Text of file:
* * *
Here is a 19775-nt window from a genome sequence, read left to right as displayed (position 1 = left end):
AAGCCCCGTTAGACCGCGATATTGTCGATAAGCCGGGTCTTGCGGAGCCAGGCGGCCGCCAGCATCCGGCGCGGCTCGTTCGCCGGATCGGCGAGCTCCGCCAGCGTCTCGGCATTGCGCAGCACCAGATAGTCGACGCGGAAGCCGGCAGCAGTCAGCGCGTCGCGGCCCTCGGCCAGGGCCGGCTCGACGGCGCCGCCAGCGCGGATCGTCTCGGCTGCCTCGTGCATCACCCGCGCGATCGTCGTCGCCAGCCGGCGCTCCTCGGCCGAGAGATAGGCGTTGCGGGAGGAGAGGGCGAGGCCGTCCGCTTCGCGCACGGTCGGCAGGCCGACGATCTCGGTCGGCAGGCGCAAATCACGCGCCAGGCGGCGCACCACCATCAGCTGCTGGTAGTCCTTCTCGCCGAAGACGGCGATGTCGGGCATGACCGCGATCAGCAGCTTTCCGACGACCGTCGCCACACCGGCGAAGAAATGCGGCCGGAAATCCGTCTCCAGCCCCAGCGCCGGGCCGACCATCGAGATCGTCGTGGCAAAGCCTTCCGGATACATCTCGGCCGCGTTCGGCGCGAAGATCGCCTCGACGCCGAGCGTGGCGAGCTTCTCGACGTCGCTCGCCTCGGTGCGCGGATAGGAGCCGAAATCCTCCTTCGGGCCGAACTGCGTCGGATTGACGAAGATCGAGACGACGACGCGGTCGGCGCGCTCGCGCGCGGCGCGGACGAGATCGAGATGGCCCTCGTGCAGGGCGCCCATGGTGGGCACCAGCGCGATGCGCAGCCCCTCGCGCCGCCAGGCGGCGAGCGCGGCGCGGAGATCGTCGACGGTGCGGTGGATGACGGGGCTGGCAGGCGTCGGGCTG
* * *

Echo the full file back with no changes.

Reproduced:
Here is a 19775-nt window from a genome sequence, read left to right as displayed (position 1 = left end):
AAGCCCCGTTAGACCGCGATATTGTCGATAAGCCGGGTCTTGCGGAGCCAGGCGGCCGCCAGCATCCGGCGCGGCTCGTTCGCCGGATCGGCGAGCTCCGCCAGCGTCTCGGCATTGCGCAGCACCAGATAGTCGACGCGGAAGCCGGCAGCAGTCAGCGCGTCGCGGCCCTCGGCCAGGGCCGGCTCGACGGCGCCGCCAGCGCGGATCGTCTCGGCTGCCTCGTGCATCACCCGCGCGATCGTCGTCGCCAGCCGGCGCTCCTCGGCCGAGAGATAGGCGTTGCGGGAGGAGAGGGCGAGGCCGTCCGCTTCGCGCACGGTCGGCAGGCCGACGATCTCGGTCGGCAGGCGCAAATCACGCGCCAGGCGGCGCACCACCATCAGCTGCTGGTAGTCCTTCTCGCCGAAGACGGCGATGTCGGGCATGACCGCGATCAGCAGCTTTCCGACGACCGTCGCCACACCGGCGAAGAAATGCGGCCGGAAATCCGTCTCCAGCCCCAGCGCCGGGCCGACCATCGAGATCGTCGTGGCAAAGCCTTCCGGATACATCTCGGCCGCGTTCGGCGCGAAGATCGCCTCGACGCCGAGCGTGGCGAGCTTCTCGACGTCGCTCGCCTCGGTGCGCGGATAGGAGCCGAAATCCTCCTTCGGGCCGAACTGCGTCGGATTGACGAAGATCGAGACGACGACGCGGTCGGCGCGCTCGCGCGCGGCGCGGACGAGATCGAGATGGCCCTCGTGCAGGGCGCCCATGGTGGGCACCAGCGCGATGCGCAGCCCCTCGCGCCGCCAGGCGGCGAGCGCGGCGCGGAGATCGTCGACGGTGCGGTGGATGACGGGGCTGGCAGGCGTCGGGCTG